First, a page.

Posted January 1, 2012 at 2:24 AM (Answer #16)

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Me i'm a conspiracy theorist which most of the media denies exists as much as the government. Did you know the government monitors all protestors as our names are put into the system no matter violent or peaceful. Our government since 9/11 has heightened security to make sure that violence doesn't erupt. If anyone protests agaisnt the government they are considered Anarchist's as well as a threat to government. I see that much of our government is also silent on many things from immigration laws, economic collapse, heightening the price on many goods and neccessities, and illegal detention camps. I can go on all day about so many conspiracy theories, yet some are deemed as true. I wouldn't want anyone in america to protest because "The Elite" are watching you because big brother is already performing its duties. The biggest shock is what the media, the president, americans, and politicians deny incredibly. Do we elect the president and is the president the authority? In a way i've studied politics at a community college and in a way, it comes to the point that not just we "don't elect the president", but "the president isn't the soul authority in government". "Most of congress in fact are millionaires and we as americans don't seem to see that."

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elfgirl | Student, Undergraduate | (Level 1) Salutatorian

Posted January 5, 2012 at 6:35 AM (Answer #17)

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Me i'm a conspiracy theorist which most of the media denies exists as much as the government. Did you know the government monitors all protestors as our names are put into the system no matter violent or peaceful. Our government since 9/11 has heightened security to make sure that violence doesn't erupt. If anyone protests agaisnt the government they are considered Anarchist's as well as a threat to government. I see that much of our government is also silent on many things from immigration laws, economic collapse, heightening the price on many goods and neccessities, and illegal detention camps. I can go on all day about so many conspiracy theories, yet some are deemed as true. I wouldn't want anyone in america to protest because "The Elite" are watching you because big brother is already performing its duties. The biggest shock is what the media, the president, americans, and politicians deny incredibly. Do we elect the president and is the president the authority? In a way i've studied politics at a community college and in a way, it comes to the point that not just we "don't elect the president", but "the president isn't the soul authority in government". "Most of congress in fact are millionaires and we as americans don't seem to see that."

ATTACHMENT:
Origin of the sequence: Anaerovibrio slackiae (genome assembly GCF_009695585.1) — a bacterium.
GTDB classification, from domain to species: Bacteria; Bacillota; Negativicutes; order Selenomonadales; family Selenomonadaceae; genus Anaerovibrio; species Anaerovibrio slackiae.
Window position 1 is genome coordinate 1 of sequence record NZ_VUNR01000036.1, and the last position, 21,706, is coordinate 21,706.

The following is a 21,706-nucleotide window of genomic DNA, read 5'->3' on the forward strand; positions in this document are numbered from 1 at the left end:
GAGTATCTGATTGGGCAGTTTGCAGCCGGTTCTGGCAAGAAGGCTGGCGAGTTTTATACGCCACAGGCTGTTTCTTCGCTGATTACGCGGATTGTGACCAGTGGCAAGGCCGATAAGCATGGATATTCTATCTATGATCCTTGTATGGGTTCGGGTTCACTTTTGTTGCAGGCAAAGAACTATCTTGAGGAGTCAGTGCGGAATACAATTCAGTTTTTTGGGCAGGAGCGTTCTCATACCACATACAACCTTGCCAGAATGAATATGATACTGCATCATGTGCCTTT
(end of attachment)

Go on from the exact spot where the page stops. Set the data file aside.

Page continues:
I can go on all day about so many conspiracy theories,...

Mmm-Hmm... and does your love of conspiracy theories help you to find them?

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Stephen Holliday | College Teacher | (Level 1) Distinguished Educator

Posted January 6, 2012 at 3:51 AM (Answer #18)

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A person who is peacefully protesting has no legal connection to anyone who is protesting violently, but from a practical viewpoint, anyone in a crowd in which violence is occurring may suffer from whatever enforcement actions are used against the violent protesters.  As we've seen time and again, when violent people and the authorities clash, peaceful people get caught up in the violence simply because they may be near the violence.

Even if one argues that a peaceful member of a crowd has a responsibility to act against violence, that act is usually violent by its nature and adds to the overall violence.  If a peaceful crowd action devolves into violence, the only practical solution is for the peaceful participants to leave the area.  Most sociologists who study crowds conclude that many crowds begin to exhibit the characteristics of the worst-behaving member of the crowd, and if that behavior becomes dominant, there is no longer a chance for peaceful protest anyway.

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enotechris | College Teacher | (Level 2) Senior Educator

Posted January 13, 2012 at 5:04 AM (Answer #19)

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How can anyone ever be responsible for anyone else? If I choose to go to a demonstration and protest, that's fine.  If you go to a demonstration to protest, that's fine, too.  If you stand next to me and decide to toss Molotovs around, how am I responsible for that?!? As others have posted, I may not like nor condone it, but that's different than being responsible for the actions of the person next to me.  Of course, the violent actions of a few will taint the peaceful assembly of the many; that is the unfortunate risk you incur when protesting.